Water Issues Bubble Up in Akron

By on October 21, 2015

Water issues were the focus of a special Akron borough council meeting on Wednesday, Sept. 30.

That meeting was called after Councilman Jeff Shirk noted during council’s regular meeting Sept. 14, that the town is facing a 2018 deadline for implementing a plan to comply with the Susquehanna River Basin Commission requirement that the borough find an additional source of water.

Jeff Bologa and Mark Homan from Becker Engineering attended the meeting to describe the work their firm has been doing to develop a water model for Akron. The work was authorized sometime ago by council.

The model describes in detail the pipes, meters, pressures, pumps, connections, average demands, peak demands and other data that are needed before the borough can formulate a plan to meet the SRBC requirements.

The SRBC came into being in 1970 when then-President Richard Nixon signed into law the Susquehanna River Basin Compact. The commission enabled by that compact is in charge of the surface water, groundwater and wetlands in the Susquehanna from its source in Cooperstown, N.Y., until it empties into the Chesapeake Bay in Maryland. The commission’s rulings are not negotiable.

The SRBC currently permits the borough to use, from its wells and the Ephrata Area Joint Authority, 292,000 gallons per day. Akron’s average use is about 250,000 gallons per day. With the town’s continued growth, and with the possible addition of an expansion of the Garden Spot Village complex —the former Maple Farms — the SRBC wants Akron to have more water available.

Bologa talked about the three different paths to more water. The preferred path would be to get it from EAJA. Borough manager Dan Guers said he believes EAJA would have enough water to supply Akron with as much as 150,000 more gallons per day. Becker Engineering’s water model is designed in part to answer the question of whether or not Akron’s existing system could handle that much more water coming through its EAJA connection.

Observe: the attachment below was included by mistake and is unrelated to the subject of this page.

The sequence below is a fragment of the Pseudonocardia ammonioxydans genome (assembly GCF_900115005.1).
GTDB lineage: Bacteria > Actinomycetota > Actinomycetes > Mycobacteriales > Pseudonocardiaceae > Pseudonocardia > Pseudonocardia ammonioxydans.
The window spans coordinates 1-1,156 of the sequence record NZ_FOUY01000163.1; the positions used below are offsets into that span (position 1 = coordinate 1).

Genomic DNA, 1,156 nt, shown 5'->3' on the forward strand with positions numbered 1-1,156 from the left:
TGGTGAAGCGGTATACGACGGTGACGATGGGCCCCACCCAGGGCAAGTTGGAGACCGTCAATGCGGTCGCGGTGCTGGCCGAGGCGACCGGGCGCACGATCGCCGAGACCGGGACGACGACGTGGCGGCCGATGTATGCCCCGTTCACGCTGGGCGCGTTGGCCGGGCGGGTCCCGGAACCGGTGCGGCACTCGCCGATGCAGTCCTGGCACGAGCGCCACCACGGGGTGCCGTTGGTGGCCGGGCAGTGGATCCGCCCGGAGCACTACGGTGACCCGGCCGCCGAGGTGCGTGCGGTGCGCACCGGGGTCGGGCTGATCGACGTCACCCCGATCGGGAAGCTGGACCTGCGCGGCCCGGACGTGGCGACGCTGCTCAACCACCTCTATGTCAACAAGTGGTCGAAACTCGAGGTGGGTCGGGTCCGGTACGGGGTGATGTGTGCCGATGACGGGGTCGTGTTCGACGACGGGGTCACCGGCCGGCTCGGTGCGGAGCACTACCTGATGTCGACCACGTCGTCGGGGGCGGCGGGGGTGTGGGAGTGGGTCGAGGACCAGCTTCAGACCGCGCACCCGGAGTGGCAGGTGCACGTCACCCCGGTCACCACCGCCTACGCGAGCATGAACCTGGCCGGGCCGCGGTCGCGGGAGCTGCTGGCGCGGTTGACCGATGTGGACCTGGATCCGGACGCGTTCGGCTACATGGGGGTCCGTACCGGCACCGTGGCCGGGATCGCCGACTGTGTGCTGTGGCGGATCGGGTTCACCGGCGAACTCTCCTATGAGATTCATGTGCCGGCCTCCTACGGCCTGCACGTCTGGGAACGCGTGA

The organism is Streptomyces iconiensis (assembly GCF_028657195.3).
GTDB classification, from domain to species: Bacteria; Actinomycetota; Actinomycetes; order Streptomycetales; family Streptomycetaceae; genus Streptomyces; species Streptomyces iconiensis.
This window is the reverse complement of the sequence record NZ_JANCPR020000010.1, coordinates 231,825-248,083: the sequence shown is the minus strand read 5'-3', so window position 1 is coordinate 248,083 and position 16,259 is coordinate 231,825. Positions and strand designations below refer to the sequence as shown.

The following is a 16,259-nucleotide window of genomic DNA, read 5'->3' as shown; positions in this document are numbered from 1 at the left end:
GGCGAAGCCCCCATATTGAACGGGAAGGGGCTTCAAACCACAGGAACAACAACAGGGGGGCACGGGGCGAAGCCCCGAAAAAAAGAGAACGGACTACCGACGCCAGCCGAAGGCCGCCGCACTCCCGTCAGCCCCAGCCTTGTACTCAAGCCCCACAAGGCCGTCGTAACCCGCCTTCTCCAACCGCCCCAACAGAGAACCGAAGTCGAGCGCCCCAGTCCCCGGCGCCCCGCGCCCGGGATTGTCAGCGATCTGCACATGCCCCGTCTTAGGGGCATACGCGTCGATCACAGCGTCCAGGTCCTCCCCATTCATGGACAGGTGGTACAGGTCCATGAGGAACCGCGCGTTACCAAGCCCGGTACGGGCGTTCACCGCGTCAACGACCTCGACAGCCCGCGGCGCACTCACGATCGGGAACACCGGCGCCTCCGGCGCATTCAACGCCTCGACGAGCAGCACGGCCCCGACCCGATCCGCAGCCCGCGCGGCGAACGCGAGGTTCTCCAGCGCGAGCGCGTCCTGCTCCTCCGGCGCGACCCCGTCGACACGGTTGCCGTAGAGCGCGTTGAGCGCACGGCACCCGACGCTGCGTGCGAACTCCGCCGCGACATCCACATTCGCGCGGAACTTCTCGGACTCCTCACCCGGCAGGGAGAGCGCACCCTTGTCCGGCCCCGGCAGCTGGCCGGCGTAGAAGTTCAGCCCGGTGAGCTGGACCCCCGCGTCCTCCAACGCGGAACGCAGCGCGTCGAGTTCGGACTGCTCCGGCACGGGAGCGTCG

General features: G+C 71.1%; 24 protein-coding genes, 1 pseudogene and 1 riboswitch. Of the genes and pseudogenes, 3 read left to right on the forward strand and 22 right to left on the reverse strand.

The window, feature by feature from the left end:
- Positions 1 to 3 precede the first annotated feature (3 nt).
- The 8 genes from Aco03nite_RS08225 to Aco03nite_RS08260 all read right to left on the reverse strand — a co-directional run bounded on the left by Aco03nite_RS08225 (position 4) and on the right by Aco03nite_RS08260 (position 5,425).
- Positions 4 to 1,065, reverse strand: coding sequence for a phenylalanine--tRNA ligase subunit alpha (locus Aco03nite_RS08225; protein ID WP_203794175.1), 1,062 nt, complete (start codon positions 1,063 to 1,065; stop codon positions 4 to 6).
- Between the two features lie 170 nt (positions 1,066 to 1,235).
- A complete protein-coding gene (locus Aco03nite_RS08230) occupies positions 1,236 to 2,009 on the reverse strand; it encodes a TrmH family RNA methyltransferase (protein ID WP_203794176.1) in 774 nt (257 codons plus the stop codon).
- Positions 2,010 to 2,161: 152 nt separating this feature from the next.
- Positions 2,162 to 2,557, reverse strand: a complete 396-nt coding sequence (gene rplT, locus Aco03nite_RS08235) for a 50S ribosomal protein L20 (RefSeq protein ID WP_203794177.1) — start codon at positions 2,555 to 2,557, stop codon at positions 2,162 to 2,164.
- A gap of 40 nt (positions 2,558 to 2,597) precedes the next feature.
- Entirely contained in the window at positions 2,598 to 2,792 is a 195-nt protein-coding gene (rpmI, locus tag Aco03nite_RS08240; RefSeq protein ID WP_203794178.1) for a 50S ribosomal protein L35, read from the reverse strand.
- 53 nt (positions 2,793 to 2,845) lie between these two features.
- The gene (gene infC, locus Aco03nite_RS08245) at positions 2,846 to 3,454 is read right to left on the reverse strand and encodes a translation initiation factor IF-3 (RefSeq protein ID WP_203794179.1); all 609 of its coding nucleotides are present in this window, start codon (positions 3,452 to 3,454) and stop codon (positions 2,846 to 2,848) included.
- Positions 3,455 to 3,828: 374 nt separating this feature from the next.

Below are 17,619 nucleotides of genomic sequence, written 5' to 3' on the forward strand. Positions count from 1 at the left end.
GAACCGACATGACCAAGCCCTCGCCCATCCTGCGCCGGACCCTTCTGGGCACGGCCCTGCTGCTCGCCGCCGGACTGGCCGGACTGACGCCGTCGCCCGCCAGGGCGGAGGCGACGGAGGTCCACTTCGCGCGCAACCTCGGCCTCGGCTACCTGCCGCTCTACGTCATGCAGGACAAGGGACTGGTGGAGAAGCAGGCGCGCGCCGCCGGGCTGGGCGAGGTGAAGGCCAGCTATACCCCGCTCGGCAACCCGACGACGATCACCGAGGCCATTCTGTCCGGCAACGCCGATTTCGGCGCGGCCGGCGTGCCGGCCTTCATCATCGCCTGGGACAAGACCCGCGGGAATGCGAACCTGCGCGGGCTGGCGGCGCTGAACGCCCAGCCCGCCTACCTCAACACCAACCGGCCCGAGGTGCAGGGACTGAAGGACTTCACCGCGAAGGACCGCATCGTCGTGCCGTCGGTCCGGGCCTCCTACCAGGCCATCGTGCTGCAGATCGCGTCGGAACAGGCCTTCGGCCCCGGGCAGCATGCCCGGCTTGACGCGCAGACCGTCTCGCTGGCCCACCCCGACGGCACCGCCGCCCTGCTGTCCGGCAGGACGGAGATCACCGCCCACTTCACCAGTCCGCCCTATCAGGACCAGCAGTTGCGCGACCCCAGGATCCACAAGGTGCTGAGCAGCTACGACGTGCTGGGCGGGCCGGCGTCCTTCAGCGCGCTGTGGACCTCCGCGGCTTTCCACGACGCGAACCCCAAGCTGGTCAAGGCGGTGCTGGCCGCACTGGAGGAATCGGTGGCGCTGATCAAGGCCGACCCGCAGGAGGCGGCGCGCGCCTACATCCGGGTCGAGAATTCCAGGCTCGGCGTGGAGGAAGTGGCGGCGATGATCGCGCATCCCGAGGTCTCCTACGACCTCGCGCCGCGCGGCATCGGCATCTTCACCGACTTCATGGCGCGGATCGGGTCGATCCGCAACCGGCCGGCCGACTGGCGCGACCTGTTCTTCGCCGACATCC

A second alternative could be to get water through a connection with West Earl Township, a possibility that has been recognized but not studied at length.

The third alternative is to drill a well or wells to supplement the flow from the borough’s six current wells, a path that could cost from one to two million dollars.

Becker’s Mark Homan presented council with six different scenarios, each one a complicated compilation of numbers that council will have to take into account as it navigates its way to a solution that will meet SRBC requirements. No actions were taken at the September 30 meeting.

The water model was not a significant topic at council’s regular meeting on Mon., Oct. 12, at the borough hall. The first agenda item that night was a repositioning of the borough’s pension policy with regard to uniformed (police) and non-uniformed employees.

Uniformed employees are covered under a defined benefit plan, while the non-uniformed employees are covered under a defined contribution plan. Akron’s plans had last been updated in 2001. The finance committee is seeking approval from council for a new approach to asset allocations for both plans.

The new allocation formula would call for 58 percent of the pension funds to be invested in domestic stocks, 8 percent in international stocks, 37 percent in fixed income instruments, such as bonds, and 3 percent in cash. The international portion of the portfolio was increased and the cash was decreased from 5 percent to 3 percent. The lower cash reserve was sufficient to handle one-time and recurring payments, such as pension payouts. Council approved the new plan.

Council also approved a plan that would change the ownership of three parcels of land on North Ninth Street. Daryl Martin, who runs Lanco Tree Service out of his home at 39 North Ninth, will purchase land from his Ninth Street neighbors, Charlene and Gene Melocheck, and Roy and Margaret Eby. Jeff Bowlby of Trimble Surveyors, using a map of the three parcels, showed how Martin would assume ownership of a parcel of woodland not suitable for development. Martin would not be permitted to expand his tree service onto the additional land. After council approved the plan, the three property owners moved to a conference room to sign the paperwork that initiated the transfer.